Closing thoughts on the Tecnover TR4000P airless diaphragm spray unit
The power is smooth and constant giving you ultimate confidence in the machine.
The machine itself really does look like it’s built to last. I own a couple of other airless machines but this one inspires me with confidence the most in the durability stakes.
There are other manufacturers making diaphragm pumps but they aren’t selling them for the price that Tecnover are charging. This sprayer comes at a budget price for this type of machine but you don’t get budget performance.
How does Ron know so much about spraying and brushing water based paint?
If Ron’s online articles about applying acrylic paints were in book form, the pages would be falling apart from over use! How to spray acrylic paint , brushes for acrylic trim paint and airless spray acrylic paint on trim, still stand the test of time for the many interested in this side of decorating.
Ron was onboard with water borne paints way before the mainstream in the UK decorating trade. There has been emulsion paint for walls and ceilings forever. However for woodwork, professional finishes in the UK were always achieved with solvent based paints applied by hog bristle brushes. Having seen what was possible in the US market where acrylic paints have been in use since the 60’s and 70’s, Ron gravitated to acrylic paint for woodwork. He was determined to see it through, and looked to UK manufacturers for waterborne paint – and then abroad again. It was a headbanger time because by the time he was able to narrow down a few paint brands worth using, he exposed another big issue to overcome. There was a lack of readily available brushes suited to applying quick drying paint to a high standard!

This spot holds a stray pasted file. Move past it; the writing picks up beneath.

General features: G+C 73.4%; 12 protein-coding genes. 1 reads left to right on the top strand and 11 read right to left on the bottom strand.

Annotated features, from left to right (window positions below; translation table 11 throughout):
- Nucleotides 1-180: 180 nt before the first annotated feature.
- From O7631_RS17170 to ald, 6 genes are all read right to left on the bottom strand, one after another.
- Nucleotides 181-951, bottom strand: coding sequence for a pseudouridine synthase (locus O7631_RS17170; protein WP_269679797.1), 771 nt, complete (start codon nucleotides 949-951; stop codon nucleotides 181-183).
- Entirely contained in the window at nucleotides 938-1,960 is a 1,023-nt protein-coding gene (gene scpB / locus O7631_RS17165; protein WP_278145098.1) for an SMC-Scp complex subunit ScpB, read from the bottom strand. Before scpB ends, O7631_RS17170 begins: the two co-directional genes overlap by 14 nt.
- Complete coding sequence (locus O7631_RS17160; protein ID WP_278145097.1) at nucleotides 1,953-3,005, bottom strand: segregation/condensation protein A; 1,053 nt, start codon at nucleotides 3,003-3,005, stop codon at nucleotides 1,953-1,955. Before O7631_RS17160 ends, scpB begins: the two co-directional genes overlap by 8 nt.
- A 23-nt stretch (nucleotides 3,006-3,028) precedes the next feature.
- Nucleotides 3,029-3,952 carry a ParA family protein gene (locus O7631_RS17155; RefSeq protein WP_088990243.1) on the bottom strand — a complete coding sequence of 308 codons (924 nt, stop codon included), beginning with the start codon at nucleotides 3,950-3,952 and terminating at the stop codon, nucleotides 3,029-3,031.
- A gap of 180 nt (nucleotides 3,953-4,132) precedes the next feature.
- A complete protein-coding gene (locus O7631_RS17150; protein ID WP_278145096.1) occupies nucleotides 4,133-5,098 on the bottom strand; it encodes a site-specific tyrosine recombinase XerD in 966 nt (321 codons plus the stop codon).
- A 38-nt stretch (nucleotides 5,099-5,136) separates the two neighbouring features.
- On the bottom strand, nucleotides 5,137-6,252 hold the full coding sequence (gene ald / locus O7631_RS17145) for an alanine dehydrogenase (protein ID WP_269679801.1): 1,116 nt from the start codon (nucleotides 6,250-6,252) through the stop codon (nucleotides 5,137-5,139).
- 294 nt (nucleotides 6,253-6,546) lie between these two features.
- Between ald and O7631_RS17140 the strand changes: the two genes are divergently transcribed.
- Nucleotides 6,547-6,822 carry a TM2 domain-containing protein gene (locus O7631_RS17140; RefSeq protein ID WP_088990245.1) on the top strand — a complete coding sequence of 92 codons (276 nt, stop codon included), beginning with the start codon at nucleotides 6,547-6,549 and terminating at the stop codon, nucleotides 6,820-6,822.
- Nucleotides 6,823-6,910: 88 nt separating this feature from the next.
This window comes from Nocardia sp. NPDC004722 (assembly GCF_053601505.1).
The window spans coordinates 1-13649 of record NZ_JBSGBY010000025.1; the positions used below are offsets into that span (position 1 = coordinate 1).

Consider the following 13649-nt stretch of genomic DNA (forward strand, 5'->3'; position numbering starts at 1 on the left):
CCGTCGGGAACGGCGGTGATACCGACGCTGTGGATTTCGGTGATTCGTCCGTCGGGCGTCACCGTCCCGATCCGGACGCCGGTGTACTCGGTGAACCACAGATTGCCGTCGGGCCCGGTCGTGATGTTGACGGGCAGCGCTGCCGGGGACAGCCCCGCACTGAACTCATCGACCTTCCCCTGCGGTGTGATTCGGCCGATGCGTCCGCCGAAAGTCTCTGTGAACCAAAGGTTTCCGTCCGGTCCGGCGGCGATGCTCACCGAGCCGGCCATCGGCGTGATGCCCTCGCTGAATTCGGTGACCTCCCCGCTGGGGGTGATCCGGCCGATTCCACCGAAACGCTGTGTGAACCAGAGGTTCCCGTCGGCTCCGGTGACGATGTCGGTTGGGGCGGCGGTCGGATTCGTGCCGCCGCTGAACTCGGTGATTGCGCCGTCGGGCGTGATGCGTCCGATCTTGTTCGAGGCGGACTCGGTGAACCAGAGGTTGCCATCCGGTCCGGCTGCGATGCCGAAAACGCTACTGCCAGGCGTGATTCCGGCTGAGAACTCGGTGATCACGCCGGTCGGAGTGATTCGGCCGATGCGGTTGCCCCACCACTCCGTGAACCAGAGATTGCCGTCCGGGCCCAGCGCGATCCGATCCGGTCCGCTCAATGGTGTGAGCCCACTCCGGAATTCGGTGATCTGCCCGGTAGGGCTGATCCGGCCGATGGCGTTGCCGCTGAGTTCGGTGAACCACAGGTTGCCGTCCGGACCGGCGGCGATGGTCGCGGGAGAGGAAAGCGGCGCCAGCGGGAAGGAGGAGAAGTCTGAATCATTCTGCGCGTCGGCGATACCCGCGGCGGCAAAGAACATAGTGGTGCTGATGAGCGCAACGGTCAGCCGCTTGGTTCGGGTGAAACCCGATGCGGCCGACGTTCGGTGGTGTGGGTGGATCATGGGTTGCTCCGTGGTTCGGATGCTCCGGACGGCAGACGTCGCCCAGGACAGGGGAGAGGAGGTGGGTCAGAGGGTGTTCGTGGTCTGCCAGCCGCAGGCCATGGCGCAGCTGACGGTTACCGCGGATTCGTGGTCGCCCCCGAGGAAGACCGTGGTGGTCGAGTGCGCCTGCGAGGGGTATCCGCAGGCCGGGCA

Sourcing the best paint brushes for acrylic paint was a tricky challenge that took Ron way beyond the boundaries of Warwickshire. From memory I don’t recall a UK brush maker with a clue at that time about synthetic bristles. This is so typical of progress in the UK trade. The (un)intended consequences of hanging on to traditional hog hair brushes was to put a natural brake on the transition away from traditional oil paints to water based paint.
How many millions of words were spouted on UK internet platforms about how rubbish acrylic paint for woodwork was? Too many brush marks; too easy to apply; too hard to apply; not enough body; not enough of this that or the other compared to what we know. In one memorable trade meeting I attended in the 90’s, someone said water based paint was rubbish because you can’t apply it in the rain. OK.
The main issue was painters couldn’t get the finish they wanted, because they didn’t have the correct brushes, and / or didn’t know how to adjust the paint flow, nor how to prepare the surface. A host of issues that are now ironed out, but it took a while!